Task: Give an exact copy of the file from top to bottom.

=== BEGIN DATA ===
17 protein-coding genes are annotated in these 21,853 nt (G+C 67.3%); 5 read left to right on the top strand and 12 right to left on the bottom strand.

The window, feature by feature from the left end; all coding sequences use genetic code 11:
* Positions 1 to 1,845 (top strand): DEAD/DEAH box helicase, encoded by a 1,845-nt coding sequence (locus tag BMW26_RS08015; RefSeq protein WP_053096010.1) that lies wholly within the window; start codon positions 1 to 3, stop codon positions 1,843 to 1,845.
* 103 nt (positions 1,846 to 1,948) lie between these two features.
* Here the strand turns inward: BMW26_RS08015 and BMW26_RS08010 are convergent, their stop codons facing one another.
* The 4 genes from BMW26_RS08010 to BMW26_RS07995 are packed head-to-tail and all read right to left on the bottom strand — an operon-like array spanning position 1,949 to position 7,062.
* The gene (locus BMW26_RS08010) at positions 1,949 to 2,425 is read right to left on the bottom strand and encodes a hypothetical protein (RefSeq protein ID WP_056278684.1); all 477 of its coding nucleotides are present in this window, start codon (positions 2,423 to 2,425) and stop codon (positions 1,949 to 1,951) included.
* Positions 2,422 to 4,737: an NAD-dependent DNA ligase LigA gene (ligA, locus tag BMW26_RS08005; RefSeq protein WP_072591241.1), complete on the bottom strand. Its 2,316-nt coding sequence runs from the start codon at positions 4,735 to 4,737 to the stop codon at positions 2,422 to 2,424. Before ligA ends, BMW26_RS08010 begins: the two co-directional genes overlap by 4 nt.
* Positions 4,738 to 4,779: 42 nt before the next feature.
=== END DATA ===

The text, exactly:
17 protein-coding genes are annotated in these 21,853 nt (G+C 67.3%); 5 read left to right on the top strand and 12 right to left on the bottom strand.

The window, feature by feature from the left end; all coding sequences use genetic code 11:
* Positions 1 to 1,845 (top strand): DEAD/DEAH box helicase, encoded by a 1,845-nt coding sequence (locus tag BMW26_RS08015; RefSeq protein WP_053096010.1) that lies wholly within the window; start codon positions 1 to 3, stop codon positions 1,843 to 1,845.
* 103 nt (positions 1,846 to 1,948) lie between these two features.
* Here the strand turns inward: BMW26_RS08015 and BMW26_RS08010 are convergent, their stop codons facing one another.
* The 4 genes from BMW26_RS08010 to BMW26_RS07995 are packed head-to-tail and all read right to left on the bottom strand — an operon-like array spanning position 1,949 to position 7,062.
* The gene (locus BMW26_RS08010) at positions 1,949 to 2,425 is read right to left on the bottom strand and encodes a hypothetical protein (RefSeq protein ID WP_056278684.1); all 477 of its coding nucleotides are present in this window, start codon (positions 2,423 to 2,425) and stop codon (positions 1,949 to 1,951) included.
* Positions 2,422 to 4,737: an NAD-dependent DNA ligase LigA gene (ligA, locus tag BMW26_RS08005; RefSeq protein WP_072591241.1), complete on the bottom strand. Its 2,316-nt coding sequence runs from the start codon at positions 4,735 to 4,737 to the stop codon at positions 2,422 to 2,424. Before ligA ends, BMW26_RS08010 begins: the two co-directional genes overlap by 4 nt.
* Positions 4,738 to 4,779: 42 nt before the next feature.